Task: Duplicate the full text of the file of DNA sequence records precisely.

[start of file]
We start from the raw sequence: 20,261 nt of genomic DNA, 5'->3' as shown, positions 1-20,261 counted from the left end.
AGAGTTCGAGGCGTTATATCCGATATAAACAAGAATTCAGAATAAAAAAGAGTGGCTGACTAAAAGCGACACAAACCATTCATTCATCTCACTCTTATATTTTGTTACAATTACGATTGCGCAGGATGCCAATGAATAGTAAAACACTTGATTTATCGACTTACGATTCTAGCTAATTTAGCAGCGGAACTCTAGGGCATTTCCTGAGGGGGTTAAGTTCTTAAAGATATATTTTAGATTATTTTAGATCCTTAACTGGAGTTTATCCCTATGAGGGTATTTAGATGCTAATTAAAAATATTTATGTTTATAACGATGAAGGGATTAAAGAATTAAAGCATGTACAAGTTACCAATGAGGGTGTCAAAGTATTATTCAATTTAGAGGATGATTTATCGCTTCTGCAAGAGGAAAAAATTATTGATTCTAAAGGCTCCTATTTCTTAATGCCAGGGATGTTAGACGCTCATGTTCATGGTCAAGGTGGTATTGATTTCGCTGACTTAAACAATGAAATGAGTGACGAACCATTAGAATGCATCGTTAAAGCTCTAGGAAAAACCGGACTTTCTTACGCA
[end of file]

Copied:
We start from the raw sequence: 20,261 nt of genomic DNA, 5'->3' as shown, positions 1-20,261 counted from the left end.
AGAGTTCGAGGCGTTATATCCGATATAAACAAGAATTCAGAATAAAAAAGAGTGGCTGACTAAAAGCGACACAAACCATTCATTCATCTCACTCTTATATTTTGTTACAATTACGATTGCGCAGGATGCCAATGAATAGTAAAACACTTGATTTATCGACTTACGATTCTAGCTAATTTAGCAGCGGAACTCTAGGGCATTTCCTGAGGGGGTTAAGTTCTTAAAGATATATTTTAGATTATTTTAGATCCTTAACTGGAGTTTATCCCTATGAGGGTATTTAGATGCTAATTAAAAATATTTATGTTTATAACGATGAAGGGATTAAAGAATTAAAGCATGTACAAGTTACCAATGAGGGTGTCAAAGTATTATTCAATTTAGAGGATGATTTATCGCTTCTGCAAGAGGAAAAAATTATTGATTCTAAAGGCTCCTATTTCTTAATGCCAGGGATGTTAGACGCTCATGTTCATGGTCAAGGTGGTATTGATTTCGCTGACTTAAACAATGAAATGAGTGACGAACCATTAGAATGCATCGTTAAAGCTCTAGGAAAAACCGGACTTTCTTACGCA